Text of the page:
Alberta Tar Sands Ed Stelmach

alberta’s throne speech. take two.

With everything going on these days from the NHL playoffs, to Dick Pound and the Beijing Olympics, and RCMP “raids” on Conservative Party offices (an issue on which I tend to agree with Paul Wells) did anyone notice that Alberta had a Speech from the Throne this week? I wouldn’t blame you if you didn’t.

As this is Alberta’s second Throne Speech of the year, the lessened fanfare is understandable. The first Throne Speech of 2008, which coincided with the election call, seemed to consist largely of the Tories’ last minute change of heart on Health Care Premiums (which they promised to scrap in four years) and their vigilant fight against the Pine Beetle (something that was noticeably absent from the second speech).

A large part of this week’s Throne Speech delivered by Lieutenant Governor Norman Kwong, focused on a new direction for “greener energy,” which I can only assume has something to do with the Tories nuclear agenda for the Peace Country. As much as I would hope that Tory Premier Ed Stelmach and Environment Minister Rob Renner’s new green agenda is more than just hot air, I wouldn’t blame Albertans for having a hard time believing that an outspoken defender of the tarsands current environmental record is serious about protecting the environment, rather than just changing political perceptions.

A report card released earlier this year by the World Wildlife Fund highlighted the weak-environmental performance of tarsands developments in Alberta:

the most comprehensive comparative assessment of 10 of Alberta’s operating, approved or applied for oil sands mines. The mines, for the most part, get a failing grade.

The average score among all oil sands projects surveyed was only 33 per cent, demonstrating substantial room for improvement across the sector. The leading operation in the survey was the Albian Sands Muskeg River Mine, scoring 56 per cent. The weakest operations were Syncrude and the proposed Synenco Northern Lights Mine both with scores of 18 per cent.

Oil sands mines were ranked on 20 different environmental indicators in five categories: environmental management, land impacts, air pollution, water use, and management of greenhouse gases. Companies were invited to complete the survey questionnaire and provided with two opportunities to comment on their performance. In total, seven of the 10 projects participated in the survey. Three companies, Total E&P, Syncrude and Canadian Natural declined to respond.

Alberta Royalty Review Alberta Tar Sands Peter Valentine

suiting up for spring session #2: the valentine report.

Just in time for the Spring Session of the Alberta Legislature to start, former Auditor General Peter Valentine’s long-time coming report, “Building Confidence: Improving Accountability and Transparency in Alberta’s Royalty System,” on the accountability of Alberta’s oil and gas royalty review collection system has been released and the reaction seems to be a bit scattered…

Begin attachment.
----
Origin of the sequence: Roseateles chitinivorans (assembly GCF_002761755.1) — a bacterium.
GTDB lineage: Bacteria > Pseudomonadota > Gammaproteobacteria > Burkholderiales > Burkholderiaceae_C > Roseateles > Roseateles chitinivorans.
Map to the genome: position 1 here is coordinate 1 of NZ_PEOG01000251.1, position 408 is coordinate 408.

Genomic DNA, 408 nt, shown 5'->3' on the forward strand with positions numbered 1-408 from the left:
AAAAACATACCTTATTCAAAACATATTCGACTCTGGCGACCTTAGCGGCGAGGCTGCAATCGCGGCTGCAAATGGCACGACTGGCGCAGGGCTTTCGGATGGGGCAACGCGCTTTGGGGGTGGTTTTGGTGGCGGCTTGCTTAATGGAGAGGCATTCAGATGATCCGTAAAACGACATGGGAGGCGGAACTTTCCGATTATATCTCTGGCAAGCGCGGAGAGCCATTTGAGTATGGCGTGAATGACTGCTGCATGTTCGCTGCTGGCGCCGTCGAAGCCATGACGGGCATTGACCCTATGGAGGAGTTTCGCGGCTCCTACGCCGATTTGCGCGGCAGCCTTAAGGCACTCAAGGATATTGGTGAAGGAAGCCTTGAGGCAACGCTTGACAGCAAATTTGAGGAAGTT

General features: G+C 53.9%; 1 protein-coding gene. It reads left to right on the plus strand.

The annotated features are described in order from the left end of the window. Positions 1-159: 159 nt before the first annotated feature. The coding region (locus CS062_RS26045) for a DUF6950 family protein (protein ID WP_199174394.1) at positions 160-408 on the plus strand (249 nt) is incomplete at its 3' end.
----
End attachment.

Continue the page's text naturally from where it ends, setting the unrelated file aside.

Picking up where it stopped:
Disappointing Valentine royalty report makes things murkier than ever (Paul Simons, Edmonton Journal)

New report looks like a whitewash (Graham Thomson, Edmonton Journal)

No “super-ministry” needed to handle royalties (CBC)

Valentine’s massacre more like a pillow fight (Don Braid, Calgary Herald)

I Read Dunn and Valentine and I Still Don’t Know If Albertans Are Getting Their Fair Share of Royalties (Ken Chapman)

Gov’t says it may have gotten it wrong (Edmonton Sun)

A Billion Questions (Jeff Cummings, Metro)

Royalty Regime up in the air (Neil Waugh, Edmonton Sun)

Public Confidence Continues to Erode in Department of Energy (Alberta Liberals)

Valentine Report New Spin on Bad News (Alberta NDP)

Expect this to be a hot topic when Spring Session begins…

Alberta Tar Sands Exxon Mobil Corporation Imperial Oil Kearl Lake

and in oily tar sands news…

Habitat – 1
Imperial Oil – 0 (well, not really zero, but for the purpose of this post…)

A major oil sands expansion has been thrown into doubt as it has lost a critical permit to proceed. The federal Department of Fisheries and Oceans (DFO) has revoked the water permit for Imperial Oil’s Kearl expansion in the Athabasca oil sands.

A spokesman from the DFO said “[Imperial Oil has been notified by letter that they are not authorized to procees with any works or undertakings that will cause harmful alteration or disruption or destruction of fish habitats or that destroys fish.”

Imperial Oil is majority owned by the Exxon Mobil Corporation.

Alberta Tar Sands Fort McMurray

tar sands, the selling of alberta.

Tune in to CBC at 9pm on Thursday, March 13, 2008 to watch a new documentary film on Alberta’s tar sands titled: TAR SANDS, THE SELLING OF ALBERTA.

Tar Sands: The Selling of Alberta captures the intersecting storylines of a remarkable cast of characters eager to cash in on the oil boom in Fort McMurray, Alberta. Washington lobbyists, Newfie pipefitters, Chinese investors and Norwegian industrialists descend on tar-soaked “Fort McMoney”, a modern-day Eldorado, where rents are sky rocketing and cocaine abuse is four times the provincial average. Up for grabs – a stake in a $100 billion energy bonanza and Canada’s economic sovereignty.